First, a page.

The Last Days of Amiga – and the Lost Amiga CD64

This week Mike Bouma (Slashdot reader #85,252) looked back nearly 30 years to the glory days of the world's first true 32-bit CD based home console — Commodore's Amiga32. In the final three months of 1993, the company had sold 100,000 in just three months in Europe, outselling Sega four to one, "and claiming 38% market share of all CD ROM drives sold in the U.K. (according to the Gallup Weekly Report)." But the next year all over, Mike Bouma writes, summarizing reports from both Amiga Report and Wikipedia: Operations in Germany and the United Kingdom were still profitable, but Commodore was not able to meet demand for new units because of component supply problems — and could not release the (already made) Amiga CD32 stock in the United States due to a legal patent issue! Commodore declared bankruptcy on April 29, 1994, causing the CD32 to be discontinued only eight months after its debut. This look back was apparently inspired by a report from retro gaming vlogger Lady Decade about what then happened to the Amiga CD32 after Commodore's demise — and about the system that would've been its successor: the lost Amiga64. Earlier this week Mike shared the news that attempts to make a 'Doom' clone for the Amiga 500 have already led to a demo map (for both Amiga 500s with one megabyte of RAM and Atari STs with two megabytes of RAM). And for more vintage retro-gaming goodness, Mike adds that "In my opinion the most impressive game released for the system was Super Stardust by Bloodhouse, published by Team17." It was the sequel to Stardust for the Amiga 500 and Atari STE. Bloodhouse merged with Terramarque (famous for their impressive Amiga 500 game Elfmania) to form Housemarque, which is still making games as of today.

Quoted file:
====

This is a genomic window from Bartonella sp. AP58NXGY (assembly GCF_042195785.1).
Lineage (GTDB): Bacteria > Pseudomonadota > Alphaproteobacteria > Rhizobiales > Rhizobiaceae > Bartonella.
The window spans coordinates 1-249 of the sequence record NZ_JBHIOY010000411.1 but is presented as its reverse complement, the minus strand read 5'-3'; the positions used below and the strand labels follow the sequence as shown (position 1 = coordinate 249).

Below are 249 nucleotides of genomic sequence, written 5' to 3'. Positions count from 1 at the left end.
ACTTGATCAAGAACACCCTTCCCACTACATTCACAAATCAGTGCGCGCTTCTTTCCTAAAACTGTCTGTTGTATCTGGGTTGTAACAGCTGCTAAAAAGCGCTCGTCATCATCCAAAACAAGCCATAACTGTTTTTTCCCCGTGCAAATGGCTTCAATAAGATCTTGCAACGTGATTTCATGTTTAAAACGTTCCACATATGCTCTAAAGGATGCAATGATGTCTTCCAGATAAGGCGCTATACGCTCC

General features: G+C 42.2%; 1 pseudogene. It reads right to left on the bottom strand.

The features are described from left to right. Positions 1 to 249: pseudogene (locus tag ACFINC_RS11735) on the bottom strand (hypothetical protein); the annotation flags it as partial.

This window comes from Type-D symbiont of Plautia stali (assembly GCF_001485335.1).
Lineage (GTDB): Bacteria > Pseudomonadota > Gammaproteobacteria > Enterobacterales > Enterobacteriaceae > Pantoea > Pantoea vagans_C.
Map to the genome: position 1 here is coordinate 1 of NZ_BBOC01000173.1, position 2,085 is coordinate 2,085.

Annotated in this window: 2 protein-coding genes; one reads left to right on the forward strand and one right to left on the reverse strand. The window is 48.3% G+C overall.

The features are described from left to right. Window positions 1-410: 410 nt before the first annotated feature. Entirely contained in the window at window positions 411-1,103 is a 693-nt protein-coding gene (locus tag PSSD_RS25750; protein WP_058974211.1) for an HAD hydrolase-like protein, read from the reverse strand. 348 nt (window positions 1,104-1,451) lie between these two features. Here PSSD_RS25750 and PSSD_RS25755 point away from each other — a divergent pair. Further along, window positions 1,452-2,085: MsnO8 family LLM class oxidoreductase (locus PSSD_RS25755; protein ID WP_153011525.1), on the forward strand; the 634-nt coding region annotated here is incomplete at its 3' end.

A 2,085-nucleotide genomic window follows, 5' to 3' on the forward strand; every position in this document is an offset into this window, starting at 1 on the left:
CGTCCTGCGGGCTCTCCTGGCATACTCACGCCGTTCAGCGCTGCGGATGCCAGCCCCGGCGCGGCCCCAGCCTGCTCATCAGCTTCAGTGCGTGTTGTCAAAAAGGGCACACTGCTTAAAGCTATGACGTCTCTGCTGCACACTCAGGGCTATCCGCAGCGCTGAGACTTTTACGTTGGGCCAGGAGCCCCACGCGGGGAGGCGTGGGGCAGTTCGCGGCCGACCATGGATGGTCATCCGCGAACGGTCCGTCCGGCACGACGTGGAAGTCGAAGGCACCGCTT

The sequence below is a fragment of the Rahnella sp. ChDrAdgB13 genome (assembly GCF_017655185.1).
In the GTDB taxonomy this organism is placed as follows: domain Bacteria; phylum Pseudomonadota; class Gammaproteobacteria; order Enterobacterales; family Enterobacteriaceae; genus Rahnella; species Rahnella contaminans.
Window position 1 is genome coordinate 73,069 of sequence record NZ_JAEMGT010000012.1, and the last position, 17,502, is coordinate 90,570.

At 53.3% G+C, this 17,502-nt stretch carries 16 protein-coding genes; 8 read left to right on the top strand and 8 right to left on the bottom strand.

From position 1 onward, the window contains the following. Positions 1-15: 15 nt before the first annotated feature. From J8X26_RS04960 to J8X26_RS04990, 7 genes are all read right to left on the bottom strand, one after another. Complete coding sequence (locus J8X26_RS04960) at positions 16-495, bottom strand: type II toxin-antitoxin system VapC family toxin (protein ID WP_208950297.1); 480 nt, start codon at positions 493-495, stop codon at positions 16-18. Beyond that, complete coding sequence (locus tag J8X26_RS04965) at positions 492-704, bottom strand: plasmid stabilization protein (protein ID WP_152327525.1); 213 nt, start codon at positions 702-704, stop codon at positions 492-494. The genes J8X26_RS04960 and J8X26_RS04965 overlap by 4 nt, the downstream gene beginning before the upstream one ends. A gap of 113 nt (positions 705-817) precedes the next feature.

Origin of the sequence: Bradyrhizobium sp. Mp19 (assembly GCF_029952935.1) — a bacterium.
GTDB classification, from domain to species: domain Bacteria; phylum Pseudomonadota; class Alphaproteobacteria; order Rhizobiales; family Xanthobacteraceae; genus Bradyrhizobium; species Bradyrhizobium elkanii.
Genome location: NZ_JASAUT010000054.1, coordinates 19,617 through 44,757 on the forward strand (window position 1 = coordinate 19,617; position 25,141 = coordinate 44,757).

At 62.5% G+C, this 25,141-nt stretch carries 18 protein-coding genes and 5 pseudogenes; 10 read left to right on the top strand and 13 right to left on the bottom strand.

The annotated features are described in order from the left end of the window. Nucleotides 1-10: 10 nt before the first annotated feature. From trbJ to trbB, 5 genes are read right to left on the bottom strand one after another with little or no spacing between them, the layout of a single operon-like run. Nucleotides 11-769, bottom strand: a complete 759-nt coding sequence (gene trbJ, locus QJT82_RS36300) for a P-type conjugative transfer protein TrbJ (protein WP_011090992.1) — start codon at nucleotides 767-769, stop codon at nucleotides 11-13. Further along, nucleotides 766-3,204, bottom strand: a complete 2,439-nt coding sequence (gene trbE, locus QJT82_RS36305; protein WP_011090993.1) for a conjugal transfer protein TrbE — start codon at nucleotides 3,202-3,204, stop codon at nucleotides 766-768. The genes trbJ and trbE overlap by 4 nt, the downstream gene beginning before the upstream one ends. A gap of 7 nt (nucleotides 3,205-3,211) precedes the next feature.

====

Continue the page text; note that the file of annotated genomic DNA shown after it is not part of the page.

Read more of this story at Slashdot.